Ethnicity: African-Caribbean and African-Caribbean born in England. (Most participants classified themselves as ‘black’. Also included Somalian refugees, but see 2.9.1 below).

Range of settings experienced: high, medium secure, forensic, prison, acute, long-term in-patient settings.

(In addition, one female and two male advocates attended).

2.7.3. Health care professionals

Number of participants:

Age range: N/A

Sex: three females, six males

Medical specialism, training, diversity lead, management

Range of settings worked within: forensic, A&E, acute care.

2.8. Role of the facilitator and researcher

Two researchers attended each service user focus group in addition to the facilitator. One researcher was from the National Collaborating Centre for Nursing and Supportive Care; the other from the NICE Patient Involvement Unit. One of the researchers acted as a second facilitator, helping guide the discussion so that the participants only discussed their experiences of the short-term management of violence in psychiatric in-patient settings, rather than other related issues. The other researcher took notes during the focus groups to support the taped analysis and provide any additional relevant information on mood, behaviour and group dynamics. A representative from Black Orchid and Footprints UK acted as the first facilitator for each of the groups respectively.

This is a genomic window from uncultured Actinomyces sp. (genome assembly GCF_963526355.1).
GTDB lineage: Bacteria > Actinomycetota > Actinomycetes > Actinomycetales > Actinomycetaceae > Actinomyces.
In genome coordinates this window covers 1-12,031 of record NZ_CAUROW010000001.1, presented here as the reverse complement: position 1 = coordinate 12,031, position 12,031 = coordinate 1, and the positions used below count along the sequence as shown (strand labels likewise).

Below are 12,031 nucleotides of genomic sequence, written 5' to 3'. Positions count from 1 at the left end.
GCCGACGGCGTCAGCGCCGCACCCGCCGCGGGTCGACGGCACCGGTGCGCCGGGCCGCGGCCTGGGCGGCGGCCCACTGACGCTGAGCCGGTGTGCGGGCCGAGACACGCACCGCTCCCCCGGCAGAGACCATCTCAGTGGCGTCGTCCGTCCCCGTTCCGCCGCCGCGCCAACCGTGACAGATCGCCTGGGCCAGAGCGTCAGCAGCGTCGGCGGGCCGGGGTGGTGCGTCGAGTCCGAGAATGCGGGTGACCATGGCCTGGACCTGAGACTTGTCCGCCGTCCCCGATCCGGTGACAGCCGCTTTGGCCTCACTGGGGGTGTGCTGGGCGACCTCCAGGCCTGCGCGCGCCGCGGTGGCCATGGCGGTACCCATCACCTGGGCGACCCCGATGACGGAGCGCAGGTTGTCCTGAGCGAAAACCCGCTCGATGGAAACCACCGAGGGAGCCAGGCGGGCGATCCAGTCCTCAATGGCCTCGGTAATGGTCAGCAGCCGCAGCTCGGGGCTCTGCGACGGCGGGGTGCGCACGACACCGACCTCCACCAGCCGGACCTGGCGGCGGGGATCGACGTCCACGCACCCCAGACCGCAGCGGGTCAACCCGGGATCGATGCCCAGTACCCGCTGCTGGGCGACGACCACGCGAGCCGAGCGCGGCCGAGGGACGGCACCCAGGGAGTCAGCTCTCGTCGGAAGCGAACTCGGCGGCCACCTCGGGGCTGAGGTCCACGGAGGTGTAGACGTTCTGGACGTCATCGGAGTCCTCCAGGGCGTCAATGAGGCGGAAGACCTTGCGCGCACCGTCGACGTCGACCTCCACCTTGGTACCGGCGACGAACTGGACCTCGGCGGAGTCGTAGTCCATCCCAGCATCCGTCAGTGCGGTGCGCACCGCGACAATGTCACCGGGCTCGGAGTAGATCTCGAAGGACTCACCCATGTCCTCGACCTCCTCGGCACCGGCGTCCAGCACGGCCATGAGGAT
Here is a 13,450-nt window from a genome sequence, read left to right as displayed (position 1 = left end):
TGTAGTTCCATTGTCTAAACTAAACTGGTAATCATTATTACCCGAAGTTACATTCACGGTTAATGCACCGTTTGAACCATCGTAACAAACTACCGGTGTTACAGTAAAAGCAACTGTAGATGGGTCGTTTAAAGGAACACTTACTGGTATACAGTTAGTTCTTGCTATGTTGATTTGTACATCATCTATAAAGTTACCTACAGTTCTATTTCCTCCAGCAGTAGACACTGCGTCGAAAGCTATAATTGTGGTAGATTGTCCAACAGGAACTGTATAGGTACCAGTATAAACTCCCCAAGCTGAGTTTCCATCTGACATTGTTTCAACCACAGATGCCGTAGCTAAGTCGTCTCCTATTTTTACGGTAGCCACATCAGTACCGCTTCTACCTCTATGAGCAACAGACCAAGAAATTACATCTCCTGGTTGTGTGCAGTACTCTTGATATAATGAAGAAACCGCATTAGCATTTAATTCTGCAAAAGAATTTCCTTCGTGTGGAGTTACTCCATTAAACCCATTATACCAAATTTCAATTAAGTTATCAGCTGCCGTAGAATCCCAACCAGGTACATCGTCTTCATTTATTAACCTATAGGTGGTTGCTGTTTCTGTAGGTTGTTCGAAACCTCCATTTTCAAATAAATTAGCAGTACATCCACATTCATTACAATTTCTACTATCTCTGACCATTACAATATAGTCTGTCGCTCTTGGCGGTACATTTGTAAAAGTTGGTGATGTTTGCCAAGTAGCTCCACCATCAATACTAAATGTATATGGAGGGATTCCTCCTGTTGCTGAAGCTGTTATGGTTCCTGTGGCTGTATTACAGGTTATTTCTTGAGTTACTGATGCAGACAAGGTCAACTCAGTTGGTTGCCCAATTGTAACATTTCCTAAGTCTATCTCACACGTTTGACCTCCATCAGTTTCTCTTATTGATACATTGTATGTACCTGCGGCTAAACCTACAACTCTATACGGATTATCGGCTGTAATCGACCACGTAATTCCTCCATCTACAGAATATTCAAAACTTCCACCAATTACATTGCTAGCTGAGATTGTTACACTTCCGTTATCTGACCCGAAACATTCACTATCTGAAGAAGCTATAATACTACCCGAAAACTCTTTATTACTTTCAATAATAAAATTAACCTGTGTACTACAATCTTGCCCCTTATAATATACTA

Two researchers attended the health care professional focus group. One researcher was from the National Collaborating Centre for Nursing and Supportive Care; the other from the NICE Patient Involvement Unit. One acted as the facilitator, the other took notes during the focus group and also acted as a second facilitator.

2.9. The focus groups

2.9.1. Service user focus groups

Twenty-three participants were recruited to the focus group study and they all met the eligibility criteria. Each focus group lasted approximately one-and three-quarter hours, with a break for lunch. They were held in local settings that were familiar to the participants. The Bristol focus group was conducted in facilities at Black Orchid; the London focus group was held in the Black Persons' Community Centre in Walthamstow. The London focus group included three men and six women, as well as two researchers and the facilitator. The Bristol focus group included 12 men and two women, as well as two researchers and the facilitator. In addition, three advocates were present and three Somalian refugees. Although the refugees attended and were counted as part of that focus group, they did not participate verbally in the discussion so have not been included in the total number of participants - see Table 2.